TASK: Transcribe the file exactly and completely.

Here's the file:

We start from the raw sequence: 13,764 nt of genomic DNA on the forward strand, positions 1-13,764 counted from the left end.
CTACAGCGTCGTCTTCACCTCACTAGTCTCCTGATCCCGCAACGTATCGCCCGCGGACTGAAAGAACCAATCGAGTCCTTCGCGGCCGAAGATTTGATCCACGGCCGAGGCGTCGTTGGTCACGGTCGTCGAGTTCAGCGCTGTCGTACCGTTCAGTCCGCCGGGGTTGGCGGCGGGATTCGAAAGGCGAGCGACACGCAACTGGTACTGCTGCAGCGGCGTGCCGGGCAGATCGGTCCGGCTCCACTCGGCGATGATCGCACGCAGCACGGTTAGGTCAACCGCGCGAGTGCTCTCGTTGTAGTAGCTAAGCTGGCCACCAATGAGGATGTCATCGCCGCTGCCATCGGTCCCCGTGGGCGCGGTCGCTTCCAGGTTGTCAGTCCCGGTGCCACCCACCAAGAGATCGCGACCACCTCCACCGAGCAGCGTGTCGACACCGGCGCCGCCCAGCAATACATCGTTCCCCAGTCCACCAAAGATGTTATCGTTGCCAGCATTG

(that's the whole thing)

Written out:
We start from the raw sequence: 13,764 nt of genomic DNA on the forward strand, positions 1-13,764 counted from the left end.
CTACAGCGTCGTCTTCACCTCACTAGTCTCCTGATCCCGCAACGTATCGCCCGCGGACTGAAAGAACCAATCGAGTCCTTCGCGGCCGAAGATTTGATCCACGGCCGAGGCGTCGTTGGTCACGGTCGTCGAGTTCAGCGCTGTCGTACCGTTCAGTCCGCCGGGGTTGGCGGCGGGATTCGAAAGGCGAGCGACACGCAACTGGTACTGCTGCAGCGGCGTGCCGGGCAGATCGGTCCGGCTCCACTCGGCGATGATCGCACGCAGCACGGTTAGGTCAACCGCGCGAGTGCTCTCGTTGTAGTAGCTAAGCTGGCCACCAATGAGGATGTCATCGCCGCTGCCATCGGTCCCCGTGGGCGCGGTCGCTTCCAGGTTGTCAGTCCCGGTGCCACCCACCAAGAGATCGCGACCACCTCCACCGAGCAGCGTGTCGACACCGGCGCCGCCCAGCAATACATCGTTCCCCAGTCCACCAAAGATGTTATCGTTGCCAGCATTG